Tracking COVID-19 in New Hampshire: Q&A with Dr. Benjamin Chan

It’s been nine months since the first case of the novel coronavirus was confirmed in the U.S. in late January. Yet, as communities across the country continue with efforts to keep schools and businesses operating and resume “normal” activities, many are still struggling to adjust to the life-altering effects of the pandemic. As of the end of October, more than 8.7 million cases, including more than 225,000 deaths, have been recorded nationwide (compared to about 44 million cases and more than 1.1 million deaths worldwide from COVID-19). 

With about 11,000 cases and more than 475 deaths since its first case was identified in early March, New Hampshire has managed to mitigate the impacts of the pandemic—especially over the summer months when many other states across the country were seeing surges in infections—by taking a cautious and highly-collaborative approach in battling the virus (now known as SARS-CoV-2) and the disease it causes (COVID-19). 

But like many other states, New Hampshire is now experiencing increasing community transmission and another wave of the pandemic which highlights the need for people to continue to be on their guard and enact the community mitigation measures that have proven to be successful at controlling spread of COVID-19 throughout the course of this pandemic. Updates on COVID-19 in the state can be found here.  

State Epidemiologist for New Hampshire Benjamin Chan, MD, MPH ’13, an infectious disease physician, is helping to lead the state’s efforts. Chan also has training and experience in epidemiology and public health. In the following Q and A, he talks about New Hampshire’s response to the pandemic and what the scientific and medical communities are learning about the spread of the virus and its impact on population health.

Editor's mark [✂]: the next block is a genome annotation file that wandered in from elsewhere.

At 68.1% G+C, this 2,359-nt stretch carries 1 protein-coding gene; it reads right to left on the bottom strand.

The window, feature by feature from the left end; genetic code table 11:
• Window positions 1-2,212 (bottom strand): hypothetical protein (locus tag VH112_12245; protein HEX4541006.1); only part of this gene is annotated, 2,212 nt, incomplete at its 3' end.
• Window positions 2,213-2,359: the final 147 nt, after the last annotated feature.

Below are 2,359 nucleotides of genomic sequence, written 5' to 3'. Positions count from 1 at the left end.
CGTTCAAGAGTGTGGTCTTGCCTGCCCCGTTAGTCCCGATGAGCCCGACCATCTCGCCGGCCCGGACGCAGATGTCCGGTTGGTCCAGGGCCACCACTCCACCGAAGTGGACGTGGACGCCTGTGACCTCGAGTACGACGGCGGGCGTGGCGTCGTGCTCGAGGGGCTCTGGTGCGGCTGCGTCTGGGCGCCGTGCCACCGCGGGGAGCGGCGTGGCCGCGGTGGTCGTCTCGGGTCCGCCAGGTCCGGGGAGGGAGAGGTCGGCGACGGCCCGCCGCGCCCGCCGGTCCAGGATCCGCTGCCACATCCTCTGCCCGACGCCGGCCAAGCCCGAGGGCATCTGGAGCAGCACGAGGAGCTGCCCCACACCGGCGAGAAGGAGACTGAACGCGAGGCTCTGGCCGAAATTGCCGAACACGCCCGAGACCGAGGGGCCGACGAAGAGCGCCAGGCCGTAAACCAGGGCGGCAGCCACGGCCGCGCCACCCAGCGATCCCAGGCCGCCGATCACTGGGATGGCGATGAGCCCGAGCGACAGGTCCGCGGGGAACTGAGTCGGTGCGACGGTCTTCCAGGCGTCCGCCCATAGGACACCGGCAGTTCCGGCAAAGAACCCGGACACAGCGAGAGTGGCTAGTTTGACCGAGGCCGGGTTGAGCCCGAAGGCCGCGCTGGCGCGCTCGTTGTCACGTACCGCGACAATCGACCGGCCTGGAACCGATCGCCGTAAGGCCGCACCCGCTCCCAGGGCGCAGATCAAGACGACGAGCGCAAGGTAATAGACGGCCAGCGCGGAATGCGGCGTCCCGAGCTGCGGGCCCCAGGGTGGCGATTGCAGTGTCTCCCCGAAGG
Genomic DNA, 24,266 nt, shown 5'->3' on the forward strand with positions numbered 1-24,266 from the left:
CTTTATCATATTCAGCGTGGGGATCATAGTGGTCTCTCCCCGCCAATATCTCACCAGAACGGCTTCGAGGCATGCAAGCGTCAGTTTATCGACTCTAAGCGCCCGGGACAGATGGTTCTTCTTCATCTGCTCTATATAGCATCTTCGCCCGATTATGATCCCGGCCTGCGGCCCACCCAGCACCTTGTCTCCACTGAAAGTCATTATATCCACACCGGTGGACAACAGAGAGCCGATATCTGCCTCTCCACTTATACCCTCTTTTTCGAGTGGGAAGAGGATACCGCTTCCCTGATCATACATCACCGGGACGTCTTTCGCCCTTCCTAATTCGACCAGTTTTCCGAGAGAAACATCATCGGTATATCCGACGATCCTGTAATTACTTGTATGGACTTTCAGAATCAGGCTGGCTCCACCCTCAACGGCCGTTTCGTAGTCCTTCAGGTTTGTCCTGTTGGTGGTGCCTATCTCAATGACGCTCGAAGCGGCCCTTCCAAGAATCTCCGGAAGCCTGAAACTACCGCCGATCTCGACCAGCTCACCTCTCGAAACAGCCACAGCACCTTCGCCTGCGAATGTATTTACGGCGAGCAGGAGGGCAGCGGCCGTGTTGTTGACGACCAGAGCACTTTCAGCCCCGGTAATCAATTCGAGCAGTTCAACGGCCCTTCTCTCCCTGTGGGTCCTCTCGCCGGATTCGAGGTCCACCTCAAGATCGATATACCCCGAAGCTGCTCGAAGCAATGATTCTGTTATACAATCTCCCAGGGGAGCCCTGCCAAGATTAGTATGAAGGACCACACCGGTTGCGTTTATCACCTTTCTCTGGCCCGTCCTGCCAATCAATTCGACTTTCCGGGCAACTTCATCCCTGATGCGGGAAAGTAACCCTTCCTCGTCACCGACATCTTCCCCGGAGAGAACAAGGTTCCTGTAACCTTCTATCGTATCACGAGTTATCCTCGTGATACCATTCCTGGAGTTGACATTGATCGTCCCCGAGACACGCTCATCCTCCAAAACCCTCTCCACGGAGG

Benjamin Chan photographed in Concord, NH. Photo by Rob Strong


Q: Could you describe your role as State Epidemiologist for New Hampshire?

Chan: There are many epidemiologists working at the federal, state, and local community levels to protect population health. Each state, however, typically has only one, maybe two “State Epidemiologist” positions to help oversee and support the work of public health. In that role, and as a physician, I provide epidemiologic and medical support to the various areas of work within the Department of Health and Human Services, specifically the Division of Public Health Services.

Much of the time, my work involves infectious disease-related issues, but I’m involved in other areas, including environmental health and cancer cluster concerns that have arisen over the last few years. Some people may recall the work we’ve been engaged in around drinking water chemical contamination with PFAS (polyfluoroalkyl substance) chemicals. And of course, we also look more broadly at chronic diseases and contributing risk factors that pose significant health problems to residents of New Hampshire.

It takes a team to conduct public health work, and I am one member of a larger team trying to address population health problems and promote healthy communities.

Q: Could you take us back to when you first learned about the novel coronavirus and its potential to be a major health threat?